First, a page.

1. I didn’t use enough adhesive the first time and I was left with small voids on the door where gold leaf wouldn’t adhere. So on the following doors, I brushed on two coats of adhesive instead of just one.
2. I didn’t burnish the gold leaf down enough with the brush, so on the rest of the doors, I initially pressed the leaf gently onto the adhesive to be sure that everything was stuck down good, and then once all the areas were covered I proceeded to burnish it down with the brush using quite a bit more force in random circular motions. I wasn’t gentle with it at all, and this really got the gold leaf into all of the nooks and crannies, and removed the excess.
3. I didn’t remove the gold leaf from the painters tape, so some of it wrapped around from the tape onto the cabinet door. When I removed the tape, it tore the leaf and left jagged edges rather than crisp, clean, precise edges. So on the rest of the doors, I used 220-grit sandpaper to sand the gold leaf off of the painters tape and then did one more round of burnishing the leaf with the brush before removing the tape. This left a sharp, clean edge on the gold leaf detail on the door.
Once I did my second soon-to-be-glass-front door and had great results (after learning from my mistakes with the first one), I moved on to a regular cabinet door. I knew this would be a bit more difficult, but it wasn’t really that much more difficult. It just required a bit more taping.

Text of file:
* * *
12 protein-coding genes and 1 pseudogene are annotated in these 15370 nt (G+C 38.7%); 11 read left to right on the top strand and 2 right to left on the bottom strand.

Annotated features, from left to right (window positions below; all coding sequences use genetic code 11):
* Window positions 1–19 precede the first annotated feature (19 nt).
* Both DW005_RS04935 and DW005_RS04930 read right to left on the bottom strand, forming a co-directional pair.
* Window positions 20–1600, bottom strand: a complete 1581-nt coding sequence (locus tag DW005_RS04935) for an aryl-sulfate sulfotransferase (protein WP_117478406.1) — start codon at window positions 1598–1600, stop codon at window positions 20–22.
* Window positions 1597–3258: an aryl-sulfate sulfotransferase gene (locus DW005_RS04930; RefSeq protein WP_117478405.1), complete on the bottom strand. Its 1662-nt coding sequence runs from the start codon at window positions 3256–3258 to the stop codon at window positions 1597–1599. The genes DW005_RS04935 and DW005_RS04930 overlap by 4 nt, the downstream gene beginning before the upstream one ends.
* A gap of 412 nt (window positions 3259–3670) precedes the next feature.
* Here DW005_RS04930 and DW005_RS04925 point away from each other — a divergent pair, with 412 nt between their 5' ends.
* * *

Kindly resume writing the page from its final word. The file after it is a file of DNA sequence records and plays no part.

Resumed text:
But adding the gold leaf was just as easy as on the other doors.
And once the gold leaf was on and burnished down really well, I used the sandpaper on the painters tape around the outside frame just like on the other doors, but I also used a razor blade around the tape on the inside panel.
Here are three of the finished doors…
I just love that shimmery detail! And I love even more that it didn’t cost me a fortune. I purchased three packages of gold leaf, each with 25 sheets in it. Each package was around $10, but then I used a “15% off total purchase” coupon. At this point, I have no idea if three packages will be enough to do all of the doors. I think it’ll be close, so there’s a chance I’ll need one more package.